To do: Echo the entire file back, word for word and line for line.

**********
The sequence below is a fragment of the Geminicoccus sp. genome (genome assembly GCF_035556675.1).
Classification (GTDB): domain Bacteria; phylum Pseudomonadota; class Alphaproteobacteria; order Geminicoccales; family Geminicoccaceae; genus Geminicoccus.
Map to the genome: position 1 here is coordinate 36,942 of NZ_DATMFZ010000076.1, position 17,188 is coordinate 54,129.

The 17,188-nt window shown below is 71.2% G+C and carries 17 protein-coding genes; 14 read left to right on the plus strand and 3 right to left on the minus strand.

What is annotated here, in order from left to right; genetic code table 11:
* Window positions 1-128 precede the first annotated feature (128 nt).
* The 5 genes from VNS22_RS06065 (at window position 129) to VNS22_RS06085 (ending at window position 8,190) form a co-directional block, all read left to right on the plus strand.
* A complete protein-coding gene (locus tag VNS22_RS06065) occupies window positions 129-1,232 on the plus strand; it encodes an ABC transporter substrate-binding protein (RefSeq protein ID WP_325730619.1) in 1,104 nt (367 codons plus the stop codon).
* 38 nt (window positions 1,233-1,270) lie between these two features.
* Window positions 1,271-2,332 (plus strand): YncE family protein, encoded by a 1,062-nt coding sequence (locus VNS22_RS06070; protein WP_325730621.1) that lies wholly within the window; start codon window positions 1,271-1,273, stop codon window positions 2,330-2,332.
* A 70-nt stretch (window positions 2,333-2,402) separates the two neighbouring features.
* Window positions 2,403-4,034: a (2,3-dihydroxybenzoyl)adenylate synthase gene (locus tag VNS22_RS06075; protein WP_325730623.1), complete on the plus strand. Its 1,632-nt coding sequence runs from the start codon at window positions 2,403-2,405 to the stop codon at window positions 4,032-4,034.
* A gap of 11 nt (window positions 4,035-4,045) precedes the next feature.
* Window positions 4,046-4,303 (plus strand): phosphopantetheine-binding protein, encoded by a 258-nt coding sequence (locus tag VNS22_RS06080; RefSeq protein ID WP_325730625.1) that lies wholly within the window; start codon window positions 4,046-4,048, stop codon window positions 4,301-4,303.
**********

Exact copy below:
The sequence below is a fragment of the Geminicoccus sp. genome (genome assembly GCF_035556675.1).
Classification (GTDB): domain Bacteria; phylum Pseudomonadota; class Alphaproteobacteria; order Geminicoccales; family Geminicoccaceae; genus Geminicoccus.
Map to the genome: position 1 here is coordinate 36,942 of NZ_DATMFZ010000076.1, position 17,188 is coordinate 54,129.

The 17,188-nt window shown below is 71.2% G+C and carries 17 protein-coding genes; 14 read left to right on the plus strand and 3 right to left on the minus strand.

What is annotated here, in order from left to right; genetic code table 11:
* Window positions 1-128 precede the first annotated feature (128 nt).
* The 5 genes from VNS22_RS06065 (at window position 129) to VNS22_RS06085 (ending at window position 8,190) form a co-directional block, all read left to right on the plus strand.
* A complete protein-coding gene (locus tag VNS22_RS06065) occupies window positions 129-1,232 on the plus strand; it encodes an ABC transporter substrate-binding protein (RefSeq protein ID WP_325730619.1) in 1,104 nt (367 codons plus the stop codon).
* 38 nt (window positions 1,233-1,270) lie between these two features.
* Window positions 1,271-2,332 (plus strand): YncE family protein, encoded by a 1,062-nt coding sequence (locus VNS22_RS06070; protein WP_325730621.1) that lies wholly within the window; start codon window positions 1,271-1,273, stop codon window positions 2,330-2,332.
* A 70-nt stretch (window positions 2,333-2,402) separates the two neighbouring features.
* Window positions 2,403-4,034: a (2,3-dihydroxybenzoyl)adenylate synthase gene (locus tag VNS22_RS06075; protein WP_325730623.1), complete on the plus strand. Its 1,632-nt coding sequence runs from the start codon at window positions 2,403-2,405 to the stop codon at window positions 4,032-4,034.
* A gap of 11 nt (window positions 4,035-4,045) precedes the next feature.
* Window positions 4,046-4,303 (plus strand): phosphopantetheine-binding protein, encoded by a 258-nt coding sequence (locus tag VNS22_RS06080; RefSeq protein ID WP_325730625.1) that lies wholly within the window; start codon window positions 4,046-4,048, stop codon window positions 4,301-4,303.